In the last 25 years, fourth-grade pre-pandemic literacy rates in the U.S. haven’t budged—and academic disparities are widening—despite billions invested in classroom intervention. Post-pandemic, the numbers have declined even further with McKinsey reporting that students were five months behind in math and four in reading. Among the pandemic’s biggest lessons is this: when it comes to educating kids, there’s no going around parents. Teachers must work with them and through them to ensure students learn across the continuum of home and school. Though school systems are only recently awakening to this fact, it has long been true. Time spent outside of school is the breeding ground of inequity, and time spent in school is woefully insufficient as a counterweight. Family engagement is the missing piece, and Springboard is leading the charge.
Springboard Collaborative takes an alternative approach to closing the literacy gap by bridging the gap between home and school. We coach teachers and family members to help kids learn to read by fourth grade. Where others see a challenge, we see an opportunity to leverage the people and assets already within school communities to support student learning. We know that teachers and parents have a common purpose and complementary skill sets:
Teachers are the experts on instruction. They know what their students need to make progress, yet the classroom setting makes it difficult to support every child individually.
Parents are the experts on their children. Whereas teachers change annually, parents accumulate a wealth of knowledge about their children as learners. Moreover, they are uniquely positioned to read with their children in a one-on-one setting. There is no smaller classroom than a family’s living room, and there is no better way to personalize instruction than through a parent. After all, what could be more personal than a parent and child sharing a book at bedtime?
These competencies form the basis for a sustainable partnership in which teachers share instructional strategies with parents in exchange for the commitment that families will practice these strategies at home. This creates enormous leverage: For every hour that a teacher leads a family workshop, students spend an extra 100 minutes that week practicing reading at home independently and with an adult. Replicating this amount of instructional time in the classroom setting would be cost-prohibitive.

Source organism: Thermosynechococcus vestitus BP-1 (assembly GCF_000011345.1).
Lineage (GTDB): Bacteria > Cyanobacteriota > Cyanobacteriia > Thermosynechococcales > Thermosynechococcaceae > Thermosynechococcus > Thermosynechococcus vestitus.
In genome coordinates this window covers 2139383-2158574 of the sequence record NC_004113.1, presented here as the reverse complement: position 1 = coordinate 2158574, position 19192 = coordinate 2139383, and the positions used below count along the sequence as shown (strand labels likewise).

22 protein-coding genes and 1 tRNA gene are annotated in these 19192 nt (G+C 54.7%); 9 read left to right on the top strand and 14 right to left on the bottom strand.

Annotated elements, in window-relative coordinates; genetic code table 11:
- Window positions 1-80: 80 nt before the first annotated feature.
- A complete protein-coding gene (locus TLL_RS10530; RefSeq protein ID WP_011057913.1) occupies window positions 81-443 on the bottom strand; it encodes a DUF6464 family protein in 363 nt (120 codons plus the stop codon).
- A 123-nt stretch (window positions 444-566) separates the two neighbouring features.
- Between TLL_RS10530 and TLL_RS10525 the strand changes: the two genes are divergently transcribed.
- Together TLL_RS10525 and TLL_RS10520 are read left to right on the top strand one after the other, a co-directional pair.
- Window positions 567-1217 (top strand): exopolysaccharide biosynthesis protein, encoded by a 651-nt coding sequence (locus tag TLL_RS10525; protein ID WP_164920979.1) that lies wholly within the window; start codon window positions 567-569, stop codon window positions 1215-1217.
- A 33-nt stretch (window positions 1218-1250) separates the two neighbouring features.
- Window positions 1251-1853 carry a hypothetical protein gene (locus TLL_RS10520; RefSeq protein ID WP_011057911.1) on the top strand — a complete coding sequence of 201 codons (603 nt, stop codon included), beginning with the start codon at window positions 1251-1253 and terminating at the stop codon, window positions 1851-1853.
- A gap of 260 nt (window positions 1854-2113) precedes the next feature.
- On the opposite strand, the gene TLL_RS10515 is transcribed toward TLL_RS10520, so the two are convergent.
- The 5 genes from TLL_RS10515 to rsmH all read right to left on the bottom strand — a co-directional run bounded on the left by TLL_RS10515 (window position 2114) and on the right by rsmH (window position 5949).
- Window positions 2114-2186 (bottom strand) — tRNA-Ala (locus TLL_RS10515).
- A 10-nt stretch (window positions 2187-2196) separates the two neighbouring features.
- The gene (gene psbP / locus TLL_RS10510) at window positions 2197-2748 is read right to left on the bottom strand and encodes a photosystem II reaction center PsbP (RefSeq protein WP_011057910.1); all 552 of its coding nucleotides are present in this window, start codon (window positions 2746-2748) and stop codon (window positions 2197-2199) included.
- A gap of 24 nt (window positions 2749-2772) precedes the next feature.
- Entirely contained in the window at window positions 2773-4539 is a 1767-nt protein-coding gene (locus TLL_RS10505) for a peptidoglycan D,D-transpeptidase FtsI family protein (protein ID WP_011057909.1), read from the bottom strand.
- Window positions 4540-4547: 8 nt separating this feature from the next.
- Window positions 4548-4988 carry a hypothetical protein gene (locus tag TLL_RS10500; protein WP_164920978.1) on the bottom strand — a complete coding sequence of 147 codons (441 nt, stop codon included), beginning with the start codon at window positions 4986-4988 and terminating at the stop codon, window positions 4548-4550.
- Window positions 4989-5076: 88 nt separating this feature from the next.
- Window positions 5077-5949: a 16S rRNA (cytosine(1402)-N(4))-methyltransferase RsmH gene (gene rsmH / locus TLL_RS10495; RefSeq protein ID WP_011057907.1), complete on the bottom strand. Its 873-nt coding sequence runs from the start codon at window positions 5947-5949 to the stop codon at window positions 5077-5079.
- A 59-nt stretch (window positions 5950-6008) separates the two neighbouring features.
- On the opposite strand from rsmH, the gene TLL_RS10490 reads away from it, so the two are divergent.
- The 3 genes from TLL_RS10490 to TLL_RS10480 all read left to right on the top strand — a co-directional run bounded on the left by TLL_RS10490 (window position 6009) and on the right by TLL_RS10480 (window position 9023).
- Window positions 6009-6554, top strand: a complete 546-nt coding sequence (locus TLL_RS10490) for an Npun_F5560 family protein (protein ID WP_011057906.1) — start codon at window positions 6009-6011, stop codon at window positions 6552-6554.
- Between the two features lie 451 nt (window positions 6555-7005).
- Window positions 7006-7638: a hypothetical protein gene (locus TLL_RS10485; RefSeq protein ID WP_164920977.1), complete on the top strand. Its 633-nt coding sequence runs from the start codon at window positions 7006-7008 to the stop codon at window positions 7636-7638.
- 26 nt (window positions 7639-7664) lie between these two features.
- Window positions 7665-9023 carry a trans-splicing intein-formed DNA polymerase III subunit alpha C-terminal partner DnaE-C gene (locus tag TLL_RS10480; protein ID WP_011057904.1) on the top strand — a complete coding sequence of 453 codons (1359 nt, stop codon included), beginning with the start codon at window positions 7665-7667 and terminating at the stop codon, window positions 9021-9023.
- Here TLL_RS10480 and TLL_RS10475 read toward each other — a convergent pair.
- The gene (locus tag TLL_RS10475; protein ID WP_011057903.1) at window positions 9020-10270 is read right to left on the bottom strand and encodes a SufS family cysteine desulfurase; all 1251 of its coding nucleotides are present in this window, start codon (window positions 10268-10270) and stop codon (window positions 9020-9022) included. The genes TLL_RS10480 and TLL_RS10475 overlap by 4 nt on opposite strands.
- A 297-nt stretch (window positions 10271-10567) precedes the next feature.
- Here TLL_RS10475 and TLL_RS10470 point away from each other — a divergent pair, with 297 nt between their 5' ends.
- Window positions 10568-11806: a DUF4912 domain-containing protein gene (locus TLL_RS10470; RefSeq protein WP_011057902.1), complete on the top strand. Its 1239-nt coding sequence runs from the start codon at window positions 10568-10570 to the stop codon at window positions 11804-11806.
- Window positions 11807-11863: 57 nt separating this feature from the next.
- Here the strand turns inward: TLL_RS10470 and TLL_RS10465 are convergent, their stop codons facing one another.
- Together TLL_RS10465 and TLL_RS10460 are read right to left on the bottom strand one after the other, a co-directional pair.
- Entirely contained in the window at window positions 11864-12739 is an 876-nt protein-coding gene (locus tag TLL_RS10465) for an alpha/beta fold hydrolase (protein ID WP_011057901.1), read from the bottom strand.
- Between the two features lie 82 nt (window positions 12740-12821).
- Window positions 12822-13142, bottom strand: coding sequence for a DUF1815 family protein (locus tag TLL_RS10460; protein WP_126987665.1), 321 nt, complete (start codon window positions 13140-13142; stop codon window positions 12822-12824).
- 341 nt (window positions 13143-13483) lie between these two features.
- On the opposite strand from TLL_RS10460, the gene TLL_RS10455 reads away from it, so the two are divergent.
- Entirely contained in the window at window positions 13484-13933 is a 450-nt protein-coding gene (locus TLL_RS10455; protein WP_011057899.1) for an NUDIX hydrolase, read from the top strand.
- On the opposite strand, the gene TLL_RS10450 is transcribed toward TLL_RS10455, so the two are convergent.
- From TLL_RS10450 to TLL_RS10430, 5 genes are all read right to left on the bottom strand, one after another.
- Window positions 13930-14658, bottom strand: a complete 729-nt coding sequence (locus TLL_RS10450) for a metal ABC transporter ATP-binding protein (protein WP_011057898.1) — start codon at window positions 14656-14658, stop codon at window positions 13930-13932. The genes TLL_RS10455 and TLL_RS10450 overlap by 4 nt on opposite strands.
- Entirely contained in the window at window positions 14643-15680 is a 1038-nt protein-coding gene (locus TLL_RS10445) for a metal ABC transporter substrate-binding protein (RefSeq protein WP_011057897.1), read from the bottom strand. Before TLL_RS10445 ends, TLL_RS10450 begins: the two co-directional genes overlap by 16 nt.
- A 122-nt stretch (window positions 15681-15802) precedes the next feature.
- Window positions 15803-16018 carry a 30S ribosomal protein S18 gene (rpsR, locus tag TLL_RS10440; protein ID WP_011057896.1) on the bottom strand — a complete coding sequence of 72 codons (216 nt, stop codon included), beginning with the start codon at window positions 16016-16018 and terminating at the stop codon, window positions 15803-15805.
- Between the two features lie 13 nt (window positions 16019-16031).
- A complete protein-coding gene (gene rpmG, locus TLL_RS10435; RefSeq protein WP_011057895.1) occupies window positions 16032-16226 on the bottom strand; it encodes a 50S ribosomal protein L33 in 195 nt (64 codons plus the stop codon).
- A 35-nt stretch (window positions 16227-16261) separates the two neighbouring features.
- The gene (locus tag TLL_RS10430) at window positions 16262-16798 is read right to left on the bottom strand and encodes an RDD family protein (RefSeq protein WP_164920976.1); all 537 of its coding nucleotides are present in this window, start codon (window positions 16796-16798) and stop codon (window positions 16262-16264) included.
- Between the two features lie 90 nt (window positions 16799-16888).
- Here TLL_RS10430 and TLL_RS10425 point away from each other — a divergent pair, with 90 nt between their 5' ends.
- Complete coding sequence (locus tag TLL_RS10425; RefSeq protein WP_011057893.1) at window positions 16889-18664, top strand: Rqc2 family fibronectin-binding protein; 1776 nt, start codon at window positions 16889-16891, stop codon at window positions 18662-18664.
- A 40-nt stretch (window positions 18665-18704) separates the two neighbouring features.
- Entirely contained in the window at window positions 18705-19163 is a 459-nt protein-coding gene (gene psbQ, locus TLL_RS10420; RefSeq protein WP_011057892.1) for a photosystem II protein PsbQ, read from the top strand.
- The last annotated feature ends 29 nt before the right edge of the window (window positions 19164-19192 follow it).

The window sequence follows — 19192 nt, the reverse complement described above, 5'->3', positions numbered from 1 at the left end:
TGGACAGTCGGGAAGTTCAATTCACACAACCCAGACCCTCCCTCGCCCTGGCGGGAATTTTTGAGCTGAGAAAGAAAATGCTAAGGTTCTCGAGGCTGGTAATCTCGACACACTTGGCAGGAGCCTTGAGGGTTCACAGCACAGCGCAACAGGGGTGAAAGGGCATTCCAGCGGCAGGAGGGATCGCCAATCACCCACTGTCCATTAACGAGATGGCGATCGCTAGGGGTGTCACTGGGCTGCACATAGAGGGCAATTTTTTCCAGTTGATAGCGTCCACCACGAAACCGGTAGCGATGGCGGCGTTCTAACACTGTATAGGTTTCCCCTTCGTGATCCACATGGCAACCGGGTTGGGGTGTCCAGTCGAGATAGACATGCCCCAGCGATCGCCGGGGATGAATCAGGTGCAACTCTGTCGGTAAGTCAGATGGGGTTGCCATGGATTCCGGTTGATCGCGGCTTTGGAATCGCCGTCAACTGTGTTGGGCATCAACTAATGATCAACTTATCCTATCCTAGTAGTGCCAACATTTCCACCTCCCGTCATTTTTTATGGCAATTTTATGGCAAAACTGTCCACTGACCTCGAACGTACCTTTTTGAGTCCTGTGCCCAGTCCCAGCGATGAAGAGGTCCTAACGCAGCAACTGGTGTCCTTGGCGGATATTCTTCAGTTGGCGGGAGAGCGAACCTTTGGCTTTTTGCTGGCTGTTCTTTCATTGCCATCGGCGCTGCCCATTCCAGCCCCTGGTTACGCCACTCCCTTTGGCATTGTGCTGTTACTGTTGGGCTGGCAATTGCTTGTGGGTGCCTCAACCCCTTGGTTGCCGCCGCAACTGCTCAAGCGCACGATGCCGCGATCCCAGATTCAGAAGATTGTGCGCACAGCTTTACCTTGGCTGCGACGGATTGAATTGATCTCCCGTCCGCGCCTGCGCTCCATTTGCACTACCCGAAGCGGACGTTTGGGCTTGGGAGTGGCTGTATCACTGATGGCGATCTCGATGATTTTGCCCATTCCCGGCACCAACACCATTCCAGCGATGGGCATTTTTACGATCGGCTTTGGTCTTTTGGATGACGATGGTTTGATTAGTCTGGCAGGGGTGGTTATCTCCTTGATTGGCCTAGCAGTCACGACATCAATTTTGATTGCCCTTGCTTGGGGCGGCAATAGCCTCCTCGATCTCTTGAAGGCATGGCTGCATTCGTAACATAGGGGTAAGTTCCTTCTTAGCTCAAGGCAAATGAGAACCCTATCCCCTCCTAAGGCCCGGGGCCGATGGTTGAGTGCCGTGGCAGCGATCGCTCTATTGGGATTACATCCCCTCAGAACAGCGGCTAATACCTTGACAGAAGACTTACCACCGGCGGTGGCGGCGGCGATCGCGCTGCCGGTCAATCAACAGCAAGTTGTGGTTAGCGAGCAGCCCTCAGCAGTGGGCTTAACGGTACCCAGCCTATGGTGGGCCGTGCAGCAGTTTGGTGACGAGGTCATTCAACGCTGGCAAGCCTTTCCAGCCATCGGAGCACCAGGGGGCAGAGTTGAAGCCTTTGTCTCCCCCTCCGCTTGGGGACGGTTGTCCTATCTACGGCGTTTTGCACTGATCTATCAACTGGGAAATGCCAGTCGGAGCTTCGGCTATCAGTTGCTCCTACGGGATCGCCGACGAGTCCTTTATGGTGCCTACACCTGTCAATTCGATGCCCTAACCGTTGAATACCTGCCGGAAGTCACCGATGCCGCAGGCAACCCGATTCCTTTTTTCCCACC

Furthermore, when a school or district chooses to partner with us, we make sure to ask schools about what the community’s goals are as a whole. Are they trying to get reading scores up in time for state testing? Are they trying to boost family engagement and participation? Do they need help implementing a supplemental tutoring program? We also ask partners what type of coaching style works best for them. Would they like full management support, or would they prefer something more flexible?
Ultimately, our work with partners is collaborative, consultative, and school-driven. Springboard is particularly mindful not to play the role of an outsider swooping into a school to implement a top-down, outside-in intervention. Our biggest focus is helping schools better leverage the people and assets already at the heart of their school communities. After all, they are the ones who know what’s best for their students.